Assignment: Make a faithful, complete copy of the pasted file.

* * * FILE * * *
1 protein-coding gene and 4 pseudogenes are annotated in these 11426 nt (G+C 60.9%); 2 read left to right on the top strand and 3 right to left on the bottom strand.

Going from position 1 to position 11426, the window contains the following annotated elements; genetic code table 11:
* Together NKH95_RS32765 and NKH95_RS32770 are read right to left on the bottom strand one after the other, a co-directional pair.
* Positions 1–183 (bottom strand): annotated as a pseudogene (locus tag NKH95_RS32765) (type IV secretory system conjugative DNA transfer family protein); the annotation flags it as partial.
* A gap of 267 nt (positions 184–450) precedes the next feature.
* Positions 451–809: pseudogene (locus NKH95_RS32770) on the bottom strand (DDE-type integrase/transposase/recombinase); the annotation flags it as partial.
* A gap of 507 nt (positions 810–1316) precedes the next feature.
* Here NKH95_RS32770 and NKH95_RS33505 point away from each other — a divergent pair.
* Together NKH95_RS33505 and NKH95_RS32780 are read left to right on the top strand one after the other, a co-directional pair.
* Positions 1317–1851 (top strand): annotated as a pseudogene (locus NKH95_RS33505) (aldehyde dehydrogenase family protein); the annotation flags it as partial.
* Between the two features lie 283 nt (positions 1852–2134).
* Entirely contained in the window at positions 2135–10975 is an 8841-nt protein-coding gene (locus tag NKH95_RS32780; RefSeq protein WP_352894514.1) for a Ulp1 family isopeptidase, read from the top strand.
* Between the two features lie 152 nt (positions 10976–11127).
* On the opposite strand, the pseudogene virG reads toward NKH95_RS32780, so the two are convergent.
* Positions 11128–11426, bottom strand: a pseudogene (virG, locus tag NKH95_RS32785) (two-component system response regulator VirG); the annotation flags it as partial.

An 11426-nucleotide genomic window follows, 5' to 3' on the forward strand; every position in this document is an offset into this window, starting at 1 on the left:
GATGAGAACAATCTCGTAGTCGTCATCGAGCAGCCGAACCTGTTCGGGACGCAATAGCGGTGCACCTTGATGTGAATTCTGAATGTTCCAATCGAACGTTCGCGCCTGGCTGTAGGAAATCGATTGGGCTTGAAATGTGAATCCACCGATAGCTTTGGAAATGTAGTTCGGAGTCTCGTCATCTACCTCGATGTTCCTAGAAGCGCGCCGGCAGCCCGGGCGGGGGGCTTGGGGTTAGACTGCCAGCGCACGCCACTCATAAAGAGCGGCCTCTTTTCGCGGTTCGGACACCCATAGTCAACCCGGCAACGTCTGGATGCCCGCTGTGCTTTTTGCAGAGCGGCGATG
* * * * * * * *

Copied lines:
1 protein-coding gene and 4 pseudogenes are annotated in these 11426 nt (G+C 60.9%); 2 read left to right on the top strand and 3 right to left on the bottom strand.

Going from position 1 to position 11426, the window contains the following annotated elements; genetic code table 11:
* Together NKH95_RS32765 and NKH95_RS32770 are read right to left on the bottom strand one after the other, a co-directional pair.
* Positions 1–183 (bottom strand): annotated as a pseudogene (locus tag NKH95_RS32765) (type IV secretory system conjugative DNA transfer family protein); the annotation flags it as partial.
* A gap of 267 nt (positions 184–450) precedes the next feature.
* Positions 451–809: pseudogene (locus NKH95_RS32770) on the bottom strand (DDE-type integrase/transposase/recombinase); the annotation flags it as partial.
* A gap of 507 nt (positions 810–1316) precedes the next feature.
* Here NKH95_RS32770 and NKH95_RS33505 point away from each other — a divergent pair.
* Together NKH95_RS33505 and NKH95_RS32780 are read left to right on the top strand one after the other, a co-directional pair.
* Positions 1317–1851 (top strand): annotated as a pseudogene (locus NKH95_RS33505) (aldehyde dehydrogenase family protein); the annotation flags it as partial.
* Between the two features lie 283 nt (positions 1852–2134).
* Entirely contained in the window at positions 2135–10975 is an 8841-nt protein-coding gene (locus tag NKH95_RS32780; RefSeq protein WP_352894514.1) for a Ulp1 family isopeptidase, read from the top strand.
* Between the two features lie 152 nt (positions 10976–11127).
* On the opposite strand, the pseudogene virG reads toward NKH95_RS32780, so the two are convergent.
* Positions 11128–11426, bottom strand: a pseudogene (virG, locus tag NKH95_RS32785) (two-component system response regulator VirG); the annotation flags it as partial.

An 11426-nucleotide genomic window follows, 5' to 3' on the forward strand; every position in this document is an offset into this window, starting at 1 on the left:
GATGAGAACAATCTCGTAGTCGTCATCGAGCAGCCGAACCTGTTCGGGACGCAATAGCGGTGCACCTTGATGTGAATTCTGAATGTTCCAATCGAACGTTCGCGCCTGGCTGTAGGAAATCGATTGGGCTTGAAATGTGAATCCACCGATAGCTTTGGAAATGTAGTTCGGAGTCTCGTCATCTACCTCGATGTTCCTAGAAGCGCGCCGGCAGCCCGGGCGGGGGGCTTGGGGTTAGACTGCCAGCGCACGCCACTCATAAAGAGCGGCCTCTTTTCGCGGTTCGGACACCCATAGTCAACCCGGCAACGTCTGGATGCCCGCTGTGCTTTTTGCAGAGCGGCGATG